A burglar broke into six businesses in Greenpoint and Williamsburg early Thursday morning, according to the NYPD.
From approximately 1:20 a.m. – 2:10 a.m., one person, police suspect, robbed Upstate Stock (2 Berry St.), Casa Publica (594 Union Ave.), Juicery Kitchen (568 Union Ave.), Aqua De La Vida (579 Lorimer St.), Pomp and Circumstance (577 Lorimer St.) and a medical office at 419 Humboldt St.
“At this point in the investigation, it appears the same individual committed the burglaries last night and is also responsible for many of the other commercial burglaries,” Kathleen Fahey, the 94th Precinct’s Commanding Officer, said in a statement.
The burglar started his rash of break-ins at Upstate Stock, a retail store and cafe near McCarren Park. The suspect used a cinder block from his backpack to smash the door open and then stole a little less than $500 worth of cash from the register and about $500 worth of merchandise, says Bram Robinson, the owner.
“And then, [he] picked out a Saratoga sparkling water, changed his mind and put back it back for a Fiji water,” Robinson said in an interview. “He didn’t want sparkling. He’s more of a flat kind of guy.”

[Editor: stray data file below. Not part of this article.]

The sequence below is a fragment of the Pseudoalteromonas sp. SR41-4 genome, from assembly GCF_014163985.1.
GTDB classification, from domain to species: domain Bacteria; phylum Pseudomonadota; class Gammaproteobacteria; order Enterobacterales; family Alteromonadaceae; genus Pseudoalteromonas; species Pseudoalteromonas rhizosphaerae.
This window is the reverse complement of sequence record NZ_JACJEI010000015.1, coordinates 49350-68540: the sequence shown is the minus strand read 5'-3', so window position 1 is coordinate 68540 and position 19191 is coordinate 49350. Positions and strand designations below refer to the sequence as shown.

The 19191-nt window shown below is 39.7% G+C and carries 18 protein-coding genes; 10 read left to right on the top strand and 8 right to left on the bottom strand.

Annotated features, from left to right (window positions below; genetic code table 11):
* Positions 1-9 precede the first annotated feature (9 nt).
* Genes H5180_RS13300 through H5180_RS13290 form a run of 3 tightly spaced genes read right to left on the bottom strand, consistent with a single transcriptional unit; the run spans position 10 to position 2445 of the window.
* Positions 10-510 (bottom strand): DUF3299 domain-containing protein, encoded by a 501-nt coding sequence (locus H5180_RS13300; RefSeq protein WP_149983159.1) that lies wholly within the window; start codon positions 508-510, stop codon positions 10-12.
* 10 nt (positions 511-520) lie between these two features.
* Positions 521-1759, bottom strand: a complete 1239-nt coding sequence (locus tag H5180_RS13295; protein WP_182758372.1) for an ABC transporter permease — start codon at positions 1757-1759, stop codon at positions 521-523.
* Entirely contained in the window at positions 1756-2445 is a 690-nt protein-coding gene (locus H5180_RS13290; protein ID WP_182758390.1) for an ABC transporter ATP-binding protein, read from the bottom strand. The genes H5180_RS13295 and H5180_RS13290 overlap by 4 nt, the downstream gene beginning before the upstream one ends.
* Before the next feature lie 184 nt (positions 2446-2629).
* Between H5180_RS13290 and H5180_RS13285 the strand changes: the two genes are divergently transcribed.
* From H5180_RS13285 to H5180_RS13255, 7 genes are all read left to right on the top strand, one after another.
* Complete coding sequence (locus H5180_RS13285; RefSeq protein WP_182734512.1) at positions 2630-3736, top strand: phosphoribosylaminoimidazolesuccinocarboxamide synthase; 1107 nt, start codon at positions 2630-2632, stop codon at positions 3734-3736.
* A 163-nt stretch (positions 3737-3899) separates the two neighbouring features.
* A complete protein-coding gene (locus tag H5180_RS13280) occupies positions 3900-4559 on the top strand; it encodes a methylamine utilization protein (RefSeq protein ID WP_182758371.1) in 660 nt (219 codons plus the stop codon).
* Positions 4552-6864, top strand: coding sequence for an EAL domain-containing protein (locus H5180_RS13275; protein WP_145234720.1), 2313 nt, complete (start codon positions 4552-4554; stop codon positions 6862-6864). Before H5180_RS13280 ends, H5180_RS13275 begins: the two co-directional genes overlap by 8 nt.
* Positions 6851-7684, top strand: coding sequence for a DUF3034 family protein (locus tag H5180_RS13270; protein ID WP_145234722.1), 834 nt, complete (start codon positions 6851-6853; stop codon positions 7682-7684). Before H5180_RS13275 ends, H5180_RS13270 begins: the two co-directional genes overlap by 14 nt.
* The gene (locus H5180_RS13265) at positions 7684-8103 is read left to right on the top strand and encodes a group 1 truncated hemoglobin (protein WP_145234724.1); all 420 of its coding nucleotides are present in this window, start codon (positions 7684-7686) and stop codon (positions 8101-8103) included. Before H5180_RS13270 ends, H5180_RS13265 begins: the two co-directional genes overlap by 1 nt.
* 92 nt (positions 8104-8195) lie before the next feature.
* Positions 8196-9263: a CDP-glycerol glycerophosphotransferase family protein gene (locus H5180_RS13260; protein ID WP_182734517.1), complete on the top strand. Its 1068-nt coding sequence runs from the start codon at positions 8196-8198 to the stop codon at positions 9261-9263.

The burglar, wearing gloves, a bandana, hat and backpack, employed the same break-in method as he went farther south into Williamsburg. He uses a brick or cinder block to break businesses’ front doors or windows and then rides a bike to escape, says Fahey.
Thursday morning’s spree of burglaries reflects an increase in break-ins in the 94th Precinct, which covers Greenpoint and North Williamsburg. In 2020, there have been 123 in the precinct so far, compared to 62 during the same time period in 2019, according to the NYPD’s public data.
Businesses wanting to protect themselves from attempted pilfering should install alarm systems and schedule a free security survey with their local police department, suggests Fahey.
For Bram Robinson of Upstate Stock, despite having six security cameras in his shop, it’s too late to install alarms.
“I got a sense of being defeated,” he said, after losing much of his business due to the economic fallout of the pandemic. “When something like this happens, I just feel—apart from being at the end of my rope—a severe case of feeling violated.”